It would go too far to interpret this vote as a pivot in the political contests to come. Just because Obama was able to split off nearly a dozen Republicans (instead of the usual one or two, at most) on a truly major political issue doesn't mean he'll be able to do the same on future votes about taxes, stimulus packages, energy programs, or even disarmament treaties.

Still, in the game of political perceptions, it's the Republicans who appear to be "reeling" now.

But what about the substance here? What about the future of arms control and disarmament? Those two phrases ("arms control" and "disarmament") are not really synonymous. Ever since the cold dawn of Russian-American détente, there has in fact been some tension between the two.

SALT I, signed by Richard Nixon and Leonid Brezhnev in 1972, merely put a cap on the number of strategic offensive missiles each country could possess. But to get the Senate to ratify the treaty, Nixon had to fund a bundle of nuclear weapons programs (including the multiple-warhead MIRVs, the Trident missile, the B-1 bomber, and air-launched cruise missiles) that were otherwise in budgetary danger.

When Brezhnev and Gerald Ford signed the follow-on Vladivostok Accords in 1974, setting another cap, Ford put programs in place—again at the Senate's insistence—to build up the U.S. nuclear arsenal to the maximum number of weapons allowed by the cap.

And though the next treaty, SALT II, actually did reduce some offensive arms, Jimmy Carter had to make similar concessions to get the treaty through the Senate, especially since SALT II —unlike New START, signed by Obama and his Russian counterpart, Dmitry Medvedev—aroused bitter and public opposition from well-known hawks like Paul Nitze. (Ironically, a few years later, as Ronald Reagan's chief arms negotiator, Nitze pushed through a treaty with the Russians that infuriated his former hard-line colleagues.)

Over the years, both Russia and the United States have made their sharpest reductions in nuclear armaments on their own, outside the context of any arms-control treaties. (This is especially true of short- and medium-range nukes.) And so maybe this is the route Obama and Medvedev should emulate for the future.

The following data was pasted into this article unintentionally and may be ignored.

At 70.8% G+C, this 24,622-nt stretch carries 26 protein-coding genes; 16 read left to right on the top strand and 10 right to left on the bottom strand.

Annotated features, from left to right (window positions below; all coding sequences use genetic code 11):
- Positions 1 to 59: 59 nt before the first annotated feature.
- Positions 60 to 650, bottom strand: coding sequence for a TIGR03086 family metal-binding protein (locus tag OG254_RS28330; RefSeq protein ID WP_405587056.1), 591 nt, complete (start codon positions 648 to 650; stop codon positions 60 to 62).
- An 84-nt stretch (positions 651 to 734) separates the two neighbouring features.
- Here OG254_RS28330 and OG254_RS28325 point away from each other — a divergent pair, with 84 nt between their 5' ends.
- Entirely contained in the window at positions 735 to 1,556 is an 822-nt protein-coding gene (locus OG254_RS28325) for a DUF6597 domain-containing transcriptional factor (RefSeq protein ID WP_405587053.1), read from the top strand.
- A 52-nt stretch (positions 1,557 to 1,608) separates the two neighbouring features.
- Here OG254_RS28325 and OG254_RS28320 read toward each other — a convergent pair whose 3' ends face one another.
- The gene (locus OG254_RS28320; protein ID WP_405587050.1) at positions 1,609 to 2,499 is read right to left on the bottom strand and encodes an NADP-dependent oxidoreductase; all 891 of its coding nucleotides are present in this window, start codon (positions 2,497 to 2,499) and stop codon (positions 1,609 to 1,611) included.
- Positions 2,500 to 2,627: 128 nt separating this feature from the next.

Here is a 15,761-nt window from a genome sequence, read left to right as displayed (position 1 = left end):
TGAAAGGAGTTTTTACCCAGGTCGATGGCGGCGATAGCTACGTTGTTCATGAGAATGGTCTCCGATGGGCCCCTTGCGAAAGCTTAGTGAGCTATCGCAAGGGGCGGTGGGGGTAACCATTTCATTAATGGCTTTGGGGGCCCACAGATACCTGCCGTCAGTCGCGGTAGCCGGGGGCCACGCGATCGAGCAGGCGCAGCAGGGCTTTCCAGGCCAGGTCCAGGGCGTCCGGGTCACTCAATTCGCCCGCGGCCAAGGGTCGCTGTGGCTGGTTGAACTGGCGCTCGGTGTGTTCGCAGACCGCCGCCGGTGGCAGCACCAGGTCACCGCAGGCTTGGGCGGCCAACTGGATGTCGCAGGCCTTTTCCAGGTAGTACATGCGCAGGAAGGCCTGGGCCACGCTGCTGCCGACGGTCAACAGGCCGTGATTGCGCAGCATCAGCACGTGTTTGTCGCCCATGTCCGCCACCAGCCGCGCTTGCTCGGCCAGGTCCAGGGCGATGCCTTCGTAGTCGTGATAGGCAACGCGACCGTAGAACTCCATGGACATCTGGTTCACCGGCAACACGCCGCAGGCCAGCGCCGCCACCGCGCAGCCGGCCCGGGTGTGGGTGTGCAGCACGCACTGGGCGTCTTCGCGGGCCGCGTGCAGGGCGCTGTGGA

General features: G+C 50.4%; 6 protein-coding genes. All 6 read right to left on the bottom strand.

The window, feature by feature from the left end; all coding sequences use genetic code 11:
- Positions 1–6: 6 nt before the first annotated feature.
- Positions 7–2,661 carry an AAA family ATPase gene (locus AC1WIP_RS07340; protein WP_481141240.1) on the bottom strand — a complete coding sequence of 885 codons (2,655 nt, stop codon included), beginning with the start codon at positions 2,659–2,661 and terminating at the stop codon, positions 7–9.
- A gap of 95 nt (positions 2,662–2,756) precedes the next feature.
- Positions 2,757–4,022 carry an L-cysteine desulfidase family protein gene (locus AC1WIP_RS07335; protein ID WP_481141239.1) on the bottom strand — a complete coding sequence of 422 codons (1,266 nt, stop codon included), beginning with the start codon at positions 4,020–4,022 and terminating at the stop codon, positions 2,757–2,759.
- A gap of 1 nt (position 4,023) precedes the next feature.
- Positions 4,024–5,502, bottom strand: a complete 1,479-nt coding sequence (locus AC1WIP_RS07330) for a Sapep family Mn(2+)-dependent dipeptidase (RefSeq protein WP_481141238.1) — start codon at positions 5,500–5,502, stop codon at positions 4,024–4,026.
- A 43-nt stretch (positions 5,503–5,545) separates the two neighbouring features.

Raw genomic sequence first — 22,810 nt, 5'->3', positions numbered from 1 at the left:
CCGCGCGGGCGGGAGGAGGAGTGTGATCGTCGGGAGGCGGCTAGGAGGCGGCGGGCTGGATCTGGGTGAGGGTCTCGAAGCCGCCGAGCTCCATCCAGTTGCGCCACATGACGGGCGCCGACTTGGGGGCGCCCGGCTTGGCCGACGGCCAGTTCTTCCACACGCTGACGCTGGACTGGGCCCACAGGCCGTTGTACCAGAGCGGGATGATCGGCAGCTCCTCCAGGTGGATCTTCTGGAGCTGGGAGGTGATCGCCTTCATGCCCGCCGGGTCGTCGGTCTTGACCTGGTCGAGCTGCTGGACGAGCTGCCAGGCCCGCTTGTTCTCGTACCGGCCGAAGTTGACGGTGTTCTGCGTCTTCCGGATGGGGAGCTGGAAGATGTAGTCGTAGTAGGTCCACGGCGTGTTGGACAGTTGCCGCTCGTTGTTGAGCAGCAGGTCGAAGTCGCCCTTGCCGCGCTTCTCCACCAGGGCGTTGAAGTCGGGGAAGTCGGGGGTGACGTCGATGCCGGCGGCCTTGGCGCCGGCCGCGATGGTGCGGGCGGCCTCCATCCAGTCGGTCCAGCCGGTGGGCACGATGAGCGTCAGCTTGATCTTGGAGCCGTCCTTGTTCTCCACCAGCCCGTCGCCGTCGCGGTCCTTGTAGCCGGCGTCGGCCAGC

It almost happened before. In the late 1950s and early '60s, Soviet premier Nikita Khrushchev ordered drastic cuts in his army, and proposed making them in his nuclear arsenal, and invited the American president—first Dwight Eisenhower, then John F. Kennedy—to respond in kind. He called the idea "reciprocal unilateral reductions."

Declassified historical records show that Eisenhower's CIA chief, Allen Dulles (no dove), thought Khrushchev was serious; he saw it as a potential "sea change" in the Cold War.

Things went awry. Khrushchev stormed out of the 1960 Paris peace talks, where the steps were to be formally announced, after a secret U-2 spy plane was shot down over the USSR. And his revival of the notion, in 1963, was derailed first by the Kennedy assassination, then by his own ouster at the hands of Kremlin hard-liners.

But this checkered history (for the details of which, see here) only underscores the delicacy of these moments and the need to take full advantage of them on those rare occasions when they arise.

The New START accord cuts the strategic nuclear arsenals on each side to 1,550 warheads. Can any of its critics make a case that our security would be imperiled if, the very next day, Obama and Medvedev made moves to take the levels down to 1,000—then to 500?

If so, come show us the math. If not, it may be time to stop making arms control so politically complicated—time to stop letting arms control get in the way of disarmament.

Watch:  Matthew Yglesias and Dan Drezner debate merits of START.